Km :159.273.650,79

Miles : 98.989.217,40

AU : 1,06467860

(The distance mentioned in the NASA article is correct)

Source : http://www.stellarium.org/en/ (a must have, btw)

:yes:

Edited by toast
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That's way over an AU, which can't be right. It must be in kilometres.

Others have already given you the figures showing you that NASA is right. But why are they right and you wrong? Think about it for a moment. Think about the fact that Mars and Earth are orbiting the Sun at different speeds, taking different amounts of time to complete an orbit.

Has the answer come to you yet?

To clarify, Mars and Earth are not at fixed distances from each other. Think about the situation when Earth and Mars are opposite side of the Sun from Each other. Earth is 1 AU from the Sun. Mars is 1.52 AU from the Sun, but 2.52 AU from Earth.

So Mars can be more than 2.5 AU from Earth... do you still think the figure of 100 million miles is wrong?

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Awesome...I always imagined how the Earth looks like from another planet like Mars with its' atmosphere. From a module named "Curiosity" indicates our own curiosity in space exploration. To look at Earth from the rest of our solar system's perspective: we're a tiny speck in the middle of this vast universe.

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Hey Waspie,

I don't want to nit-pick but the main page of UM (not the forum) says, "The rover has taken a picture to show what Earth looks like from more than 100 million miles away." That's way over an AU, which can't be right. It must be in kilometres.

I don't know who to contact to correct this. You could probably fix this quicker.

Lets face it, its hard to mentally image the distance to the planets or even the clouds given an Earthbound perspective.

Here is a handy tool I found just the other day. Eliminates guess work and helps you surf the solar system.

Once in, click the top left icon and then use your cursor to manipulate Earths orbit for example, and the other planets follow exactly how they can be observed in real space time in their relative past , present and future orbits. Again use the cursor to learn distances to and from any planet you desire. But youll have fun figuring it yourself.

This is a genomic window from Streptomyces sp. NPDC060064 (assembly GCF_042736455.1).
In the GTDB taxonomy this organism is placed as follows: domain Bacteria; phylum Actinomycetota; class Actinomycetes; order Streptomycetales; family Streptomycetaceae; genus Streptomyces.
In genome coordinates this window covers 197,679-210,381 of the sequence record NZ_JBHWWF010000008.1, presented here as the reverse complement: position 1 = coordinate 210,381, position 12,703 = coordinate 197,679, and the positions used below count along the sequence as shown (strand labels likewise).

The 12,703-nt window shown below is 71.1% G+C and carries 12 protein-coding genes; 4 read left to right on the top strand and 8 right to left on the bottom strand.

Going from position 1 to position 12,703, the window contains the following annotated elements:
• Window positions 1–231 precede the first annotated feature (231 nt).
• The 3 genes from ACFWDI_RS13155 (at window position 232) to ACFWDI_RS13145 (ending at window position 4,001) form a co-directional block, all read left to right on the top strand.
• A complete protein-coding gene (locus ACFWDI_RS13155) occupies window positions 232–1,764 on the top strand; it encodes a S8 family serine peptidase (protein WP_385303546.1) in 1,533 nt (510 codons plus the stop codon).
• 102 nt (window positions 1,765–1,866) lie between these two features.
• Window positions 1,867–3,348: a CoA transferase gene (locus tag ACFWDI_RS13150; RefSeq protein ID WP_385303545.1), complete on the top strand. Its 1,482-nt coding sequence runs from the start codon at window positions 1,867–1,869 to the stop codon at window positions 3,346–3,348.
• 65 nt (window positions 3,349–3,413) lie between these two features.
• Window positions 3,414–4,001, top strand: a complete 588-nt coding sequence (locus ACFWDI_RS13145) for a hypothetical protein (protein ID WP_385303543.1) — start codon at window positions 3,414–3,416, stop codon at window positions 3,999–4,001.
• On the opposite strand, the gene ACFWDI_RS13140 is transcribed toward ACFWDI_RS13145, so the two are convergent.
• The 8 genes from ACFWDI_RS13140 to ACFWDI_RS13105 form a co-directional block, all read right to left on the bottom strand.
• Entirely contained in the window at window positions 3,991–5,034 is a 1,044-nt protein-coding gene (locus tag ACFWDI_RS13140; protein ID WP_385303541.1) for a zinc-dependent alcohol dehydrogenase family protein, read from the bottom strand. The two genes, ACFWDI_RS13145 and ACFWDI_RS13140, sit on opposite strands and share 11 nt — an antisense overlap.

http://www.redicecre...olarsystem.html :tu:

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P.S.

Using the model I just rewound Earth orbit to Jan 31 2014 the supposed time of the Mars photo and discovered the distance meter between Earth and Mars was registering 1.06 Au.

.

This corresponds neatly to the news articles claim of 99 million miles.

P.P.S

Just worked out the calender feature. Choose the exact date and time anywhere between 1900 AD and 2100 AD that you wish to observe the solar system.

Edited by taniwha

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I never really thought about how the Earth would look from another planet. I suppose that is because I have never wondered what we would look like to Martians...because there aren't any Martians...but now...there is an Alien Earthling observing us from Mars. That is very interesting!

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If you look really close, you can see me waving. :yes::w00t:

Edited by pallidin
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Great, now I have "Big Blue Marble in Space" from Schoolhouse Rock stuck in my head. Cool pic tho.

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How do they control curiosity when its millions of miles away?

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Sometimes i really wonder wat is at the other end of the universe..

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How do they control curiosity when its millions of miles away?

In these days of global telecommunications, cheap computers, pilotless drones and driverless cars I find it surprising, even a little shocking that someone even needs to ask this question.

Since the question has been asked...

Instruction are transmitted to Curiosity via the huge antennae of NASA's Deep Space Network. These will tell the rover where NASA wants it to drive too. Curiosity will use it's navigation cameras to surveyor the route, looking for obstacles. It's on-board computers will command it to avoid anything it perceives as hazardous. If it can not calculate a new route it will stop and await new orders.